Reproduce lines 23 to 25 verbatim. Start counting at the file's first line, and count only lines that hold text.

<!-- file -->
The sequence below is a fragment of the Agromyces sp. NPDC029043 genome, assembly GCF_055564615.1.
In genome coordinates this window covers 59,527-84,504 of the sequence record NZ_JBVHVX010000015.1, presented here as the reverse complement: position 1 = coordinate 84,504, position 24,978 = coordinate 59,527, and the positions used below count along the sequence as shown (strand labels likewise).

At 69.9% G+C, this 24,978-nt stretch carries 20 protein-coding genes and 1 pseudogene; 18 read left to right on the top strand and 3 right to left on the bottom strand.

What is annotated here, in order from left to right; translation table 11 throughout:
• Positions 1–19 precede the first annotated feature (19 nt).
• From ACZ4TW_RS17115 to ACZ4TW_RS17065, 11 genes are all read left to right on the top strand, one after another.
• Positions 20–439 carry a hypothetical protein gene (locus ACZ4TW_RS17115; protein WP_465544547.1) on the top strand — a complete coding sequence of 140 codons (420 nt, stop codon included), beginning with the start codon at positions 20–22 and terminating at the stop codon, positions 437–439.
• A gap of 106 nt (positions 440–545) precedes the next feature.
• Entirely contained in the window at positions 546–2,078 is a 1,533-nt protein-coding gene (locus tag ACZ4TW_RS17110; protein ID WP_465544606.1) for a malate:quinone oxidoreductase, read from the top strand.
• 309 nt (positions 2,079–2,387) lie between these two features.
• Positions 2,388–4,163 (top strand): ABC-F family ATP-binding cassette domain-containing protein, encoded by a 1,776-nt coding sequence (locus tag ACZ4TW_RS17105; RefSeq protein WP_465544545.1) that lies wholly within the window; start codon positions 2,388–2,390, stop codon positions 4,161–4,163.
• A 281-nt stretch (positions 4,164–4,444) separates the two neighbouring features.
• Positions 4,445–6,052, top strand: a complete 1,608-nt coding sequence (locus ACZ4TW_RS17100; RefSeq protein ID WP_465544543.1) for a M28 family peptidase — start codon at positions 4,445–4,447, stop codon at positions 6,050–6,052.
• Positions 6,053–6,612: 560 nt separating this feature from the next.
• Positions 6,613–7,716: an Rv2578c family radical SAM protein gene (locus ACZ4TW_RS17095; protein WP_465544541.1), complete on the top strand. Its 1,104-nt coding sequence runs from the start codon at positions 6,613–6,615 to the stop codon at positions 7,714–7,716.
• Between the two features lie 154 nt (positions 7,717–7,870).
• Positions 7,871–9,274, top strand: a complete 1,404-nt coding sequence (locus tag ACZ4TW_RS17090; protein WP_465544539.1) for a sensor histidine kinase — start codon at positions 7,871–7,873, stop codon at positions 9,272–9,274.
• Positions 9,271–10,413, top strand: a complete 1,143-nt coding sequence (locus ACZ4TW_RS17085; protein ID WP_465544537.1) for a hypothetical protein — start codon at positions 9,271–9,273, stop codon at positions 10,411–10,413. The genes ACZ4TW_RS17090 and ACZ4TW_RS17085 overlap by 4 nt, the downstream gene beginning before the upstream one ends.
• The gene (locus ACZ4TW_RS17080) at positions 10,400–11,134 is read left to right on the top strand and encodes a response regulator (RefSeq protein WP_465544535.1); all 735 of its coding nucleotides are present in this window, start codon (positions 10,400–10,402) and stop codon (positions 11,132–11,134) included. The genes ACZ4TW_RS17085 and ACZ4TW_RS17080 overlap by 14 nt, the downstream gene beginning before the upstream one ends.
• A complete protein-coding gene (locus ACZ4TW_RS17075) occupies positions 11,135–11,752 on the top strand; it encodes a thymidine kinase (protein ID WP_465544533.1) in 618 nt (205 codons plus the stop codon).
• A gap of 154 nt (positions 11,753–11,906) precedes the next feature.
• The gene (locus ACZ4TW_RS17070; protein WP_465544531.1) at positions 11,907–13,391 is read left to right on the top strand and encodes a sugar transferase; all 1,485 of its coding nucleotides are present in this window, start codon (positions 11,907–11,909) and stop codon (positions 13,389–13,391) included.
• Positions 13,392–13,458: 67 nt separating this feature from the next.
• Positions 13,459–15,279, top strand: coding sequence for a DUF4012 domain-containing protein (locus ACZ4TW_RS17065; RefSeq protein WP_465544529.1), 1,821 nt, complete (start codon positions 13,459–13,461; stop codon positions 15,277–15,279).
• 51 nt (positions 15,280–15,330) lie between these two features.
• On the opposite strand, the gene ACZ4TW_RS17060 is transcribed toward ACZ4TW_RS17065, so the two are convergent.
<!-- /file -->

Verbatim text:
• Positions 13,392–13,458: 67 nt separating this feature from the next.
• Positions 13,459–15,279, top strand: coding sequence for a DUF4012 domain-containing protein (locus ACZ4TW_RS17065; RefSeq protein WP_465544529.1), 1,821 nt, complete (start codon positions 13,459–13,461; stop codon positions 15,277–15,279).
• 51 nt (positions 15,280–15,330) lie between these two features.